Friday, March 23, 2012

Friday Feature: Nicole Portlock

Smoke Fired, Wheel Thrown Porcelain Vessel by NicolePortlock
 This week's Friday Feature comes all the way from Ireland, with Nicole Portlock's beautiful porcelain work. Read on to find out how she makes these beautiful creations...
Hi my name is Nicole and my shop name is
I make handmade vessels using a potter’s wheel, and porcelain clay. I use a process called ‘Smoke Firing’ to decorate the surface of my pieces. This process is one of the most basic and elemental ways to create marks on the ceramic surface. My vessels surface is totally unglazed. 
I feel that smoke firing is a good counterpoint to my control freak tendencies whilst creating on the potter’s wheel. Porcelain is just fabulous to use on the potter’s wheel, but it does take skill and patience. For me there is no other clay like it, because with a blunt tool you can then burnish (polish) the surface much more than any other type of clay. I burnish or polish my porcelain so that the finish surface has a satin feel and shine, which also makes the piece tactile.  
One of a Kind Smoke Fired Porcelain Vessel by NicolePortlock
I absolutely love smoke firing! I think that smoke firing speaks to the kid in me as well as to my pyromaniac needs (most potters are closet fire-nuts we just have a legitimate outlet). Fire is my paint brush and smoke is my ink, but this suggests that I have control over where the marks will be made, and I don’t. I can use recycled metal wires and various combustible materials to try and influence the smoke marks, but ultimately is it up to the weather and atmospheric pressures that day as to how fast my smoke kiln burns, what direction the flame takes and what marks are left. 
My love for clay begins when I went to a pottery evening class at a local school whilst still working and living in England. I was looking for a hobby and something to do with my hands. I had always loved handmade things, but the main drive was because I didn’t have any outlet for my creativity during the day. I was inspired by the teacher on this night class, but also by the clay process. At this stage I had no formal art training, so I was fortunate enough to be able to go part-time as the company I was working for was reducing head count. This allowed me to follow an access to higher education course two days a week at the local college. Although on this course you try every imaginable creative process, my love for clay had not changed. Amazingly just as I was finishing my access course, the company I was working for made me redundant, which was brilliant! I don’t think I would have had the confidence to take on a full time degree and move to another country if the lure of a regular pay slip had been there.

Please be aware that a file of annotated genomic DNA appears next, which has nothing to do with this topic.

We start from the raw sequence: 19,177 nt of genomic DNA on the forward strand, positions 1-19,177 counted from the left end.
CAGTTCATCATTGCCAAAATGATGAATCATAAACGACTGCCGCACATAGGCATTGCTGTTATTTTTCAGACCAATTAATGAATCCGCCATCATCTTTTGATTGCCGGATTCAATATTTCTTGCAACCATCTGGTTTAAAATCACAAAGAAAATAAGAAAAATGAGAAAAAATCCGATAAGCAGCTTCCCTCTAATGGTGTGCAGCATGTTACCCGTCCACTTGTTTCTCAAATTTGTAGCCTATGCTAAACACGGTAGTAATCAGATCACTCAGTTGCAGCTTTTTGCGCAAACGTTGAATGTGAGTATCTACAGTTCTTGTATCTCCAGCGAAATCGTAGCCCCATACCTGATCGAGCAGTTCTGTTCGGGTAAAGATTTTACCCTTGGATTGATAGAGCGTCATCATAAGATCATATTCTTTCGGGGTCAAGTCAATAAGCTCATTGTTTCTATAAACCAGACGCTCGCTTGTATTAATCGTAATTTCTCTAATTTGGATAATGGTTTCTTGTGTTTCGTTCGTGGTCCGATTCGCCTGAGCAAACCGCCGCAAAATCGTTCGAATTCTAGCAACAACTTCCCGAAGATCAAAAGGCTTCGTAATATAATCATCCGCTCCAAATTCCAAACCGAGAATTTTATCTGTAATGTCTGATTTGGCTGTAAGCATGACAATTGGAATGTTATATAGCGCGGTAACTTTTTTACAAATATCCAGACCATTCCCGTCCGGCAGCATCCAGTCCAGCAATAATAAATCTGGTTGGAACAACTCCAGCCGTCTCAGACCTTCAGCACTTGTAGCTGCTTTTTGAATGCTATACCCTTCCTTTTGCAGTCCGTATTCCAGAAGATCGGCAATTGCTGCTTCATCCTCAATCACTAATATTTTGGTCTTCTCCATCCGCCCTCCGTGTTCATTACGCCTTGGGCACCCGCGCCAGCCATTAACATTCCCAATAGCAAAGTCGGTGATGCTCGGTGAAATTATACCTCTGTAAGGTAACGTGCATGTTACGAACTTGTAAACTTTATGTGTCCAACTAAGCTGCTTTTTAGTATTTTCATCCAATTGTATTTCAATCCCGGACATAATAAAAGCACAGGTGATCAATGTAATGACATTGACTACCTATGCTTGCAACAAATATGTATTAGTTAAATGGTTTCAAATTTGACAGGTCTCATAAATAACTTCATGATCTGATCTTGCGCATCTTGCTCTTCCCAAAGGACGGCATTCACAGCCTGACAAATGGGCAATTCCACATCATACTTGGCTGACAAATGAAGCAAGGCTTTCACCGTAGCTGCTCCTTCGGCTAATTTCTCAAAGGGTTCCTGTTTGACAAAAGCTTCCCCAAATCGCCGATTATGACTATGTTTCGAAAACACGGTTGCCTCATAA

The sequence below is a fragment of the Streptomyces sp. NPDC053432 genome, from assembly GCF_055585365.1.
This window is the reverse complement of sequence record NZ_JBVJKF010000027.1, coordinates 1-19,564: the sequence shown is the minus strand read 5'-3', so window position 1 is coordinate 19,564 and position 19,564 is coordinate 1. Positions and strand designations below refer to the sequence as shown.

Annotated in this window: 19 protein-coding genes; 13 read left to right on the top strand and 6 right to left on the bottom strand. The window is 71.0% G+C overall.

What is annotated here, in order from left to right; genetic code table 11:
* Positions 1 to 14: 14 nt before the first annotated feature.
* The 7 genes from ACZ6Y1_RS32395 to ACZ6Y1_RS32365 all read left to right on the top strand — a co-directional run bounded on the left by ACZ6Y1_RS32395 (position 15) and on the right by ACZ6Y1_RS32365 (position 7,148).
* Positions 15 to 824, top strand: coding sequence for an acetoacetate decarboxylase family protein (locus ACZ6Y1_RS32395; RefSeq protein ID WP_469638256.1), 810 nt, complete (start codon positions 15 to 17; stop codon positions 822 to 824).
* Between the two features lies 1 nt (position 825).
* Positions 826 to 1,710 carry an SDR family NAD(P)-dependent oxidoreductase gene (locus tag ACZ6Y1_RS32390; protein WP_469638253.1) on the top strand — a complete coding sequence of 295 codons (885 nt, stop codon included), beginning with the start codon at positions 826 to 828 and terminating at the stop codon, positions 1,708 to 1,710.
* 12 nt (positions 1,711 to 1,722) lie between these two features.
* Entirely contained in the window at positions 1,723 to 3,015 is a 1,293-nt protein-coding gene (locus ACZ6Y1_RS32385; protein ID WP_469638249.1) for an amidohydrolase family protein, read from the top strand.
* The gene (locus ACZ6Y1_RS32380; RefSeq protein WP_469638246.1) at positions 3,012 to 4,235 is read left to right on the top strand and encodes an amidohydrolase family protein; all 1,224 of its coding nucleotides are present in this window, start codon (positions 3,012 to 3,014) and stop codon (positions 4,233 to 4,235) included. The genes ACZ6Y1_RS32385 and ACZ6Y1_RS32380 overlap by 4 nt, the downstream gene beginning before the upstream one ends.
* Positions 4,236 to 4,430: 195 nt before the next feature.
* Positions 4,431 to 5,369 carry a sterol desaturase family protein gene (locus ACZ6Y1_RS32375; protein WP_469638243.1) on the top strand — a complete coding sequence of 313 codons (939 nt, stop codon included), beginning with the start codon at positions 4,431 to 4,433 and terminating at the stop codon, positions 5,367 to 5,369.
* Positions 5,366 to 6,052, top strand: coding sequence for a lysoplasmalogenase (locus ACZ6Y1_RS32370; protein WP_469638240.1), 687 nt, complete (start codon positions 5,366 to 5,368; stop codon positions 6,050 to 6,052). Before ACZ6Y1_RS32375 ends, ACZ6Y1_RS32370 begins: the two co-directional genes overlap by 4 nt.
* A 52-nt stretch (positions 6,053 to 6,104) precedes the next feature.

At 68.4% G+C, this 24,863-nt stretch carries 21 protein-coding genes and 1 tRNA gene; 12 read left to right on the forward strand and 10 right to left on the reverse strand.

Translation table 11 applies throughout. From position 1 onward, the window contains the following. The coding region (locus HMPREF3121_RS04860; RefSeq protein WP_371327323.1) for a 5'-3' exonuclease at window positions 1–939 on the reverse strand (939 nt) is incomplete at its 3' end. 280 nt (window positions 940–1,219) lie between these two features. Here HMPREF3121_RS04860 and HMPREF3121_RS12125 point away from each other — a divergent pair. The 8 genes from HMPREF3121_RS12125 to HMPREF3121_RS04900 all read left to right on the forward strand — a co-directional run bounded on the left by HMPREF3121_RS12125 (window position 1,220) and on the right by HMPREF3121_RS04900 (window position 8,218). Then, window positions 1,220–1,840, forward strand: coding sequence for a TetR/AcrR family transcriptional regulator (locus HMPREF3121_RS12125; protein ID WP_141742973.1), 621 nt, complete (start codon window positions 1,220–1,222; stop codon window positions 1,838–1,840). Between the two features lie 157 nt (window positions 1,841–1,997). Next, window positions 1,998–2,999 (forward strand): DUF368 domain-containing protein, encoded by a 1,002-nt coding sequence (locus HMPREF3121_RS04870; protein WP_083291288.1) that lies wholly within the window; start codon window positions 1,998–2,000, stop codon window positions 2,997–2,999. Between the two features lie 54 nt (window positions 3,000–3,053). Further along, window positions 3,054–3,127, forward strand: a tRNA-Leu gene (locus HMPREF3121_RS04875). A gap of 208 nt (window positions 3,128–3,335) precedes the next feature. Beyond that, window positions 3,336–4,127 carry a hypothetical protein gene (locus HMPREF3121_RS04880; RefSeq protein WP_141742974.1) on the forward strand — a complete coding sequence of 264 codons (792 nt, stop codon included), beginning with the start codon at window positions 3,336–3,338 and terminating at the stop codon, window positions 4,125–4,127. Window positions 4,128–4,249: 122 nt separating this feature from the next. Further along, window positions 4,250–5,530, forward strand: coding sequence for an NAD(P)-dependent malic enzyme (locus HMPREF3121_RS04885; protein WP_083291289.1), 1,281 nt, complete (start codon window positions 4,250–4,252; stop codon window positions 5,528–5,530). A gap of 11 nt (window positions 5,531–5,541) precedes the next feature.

Unique Smoke Fired Porcelain Vessel by NicolePortlock
I don’t do any other craft, but I do make some of my own decorating tools out of recycled materials. 
My shop name is my maiden name, and I’m often asked why I haven’t changed it to my married name. There isn’t any feminist agenda, only the fact that my partner and I had bought that domain name and set up my website before we decided to get married. 
My favourite pieces out of my shop are the black ball topped vessels, but I have found that the more archaeological looking pieces are selling at the moment. 
I only sell through Etsy currently, as I only have a few pieces left in this range. I am working on a new range and I plan to have a few pieces in some of the local galleries as well. But Etsy will be my main point of sale as I like the customer interaction. 
I don’t blog at all, mainly as I try and spend as much time as I can in the studio, and I prefer to keep interested people updated using Twitter @NicolePortlock and Facebook. Facebook/nicoleportlockceramics
Isn't her work amazing? Please visit her shop for more beautiful ceramic pieces:

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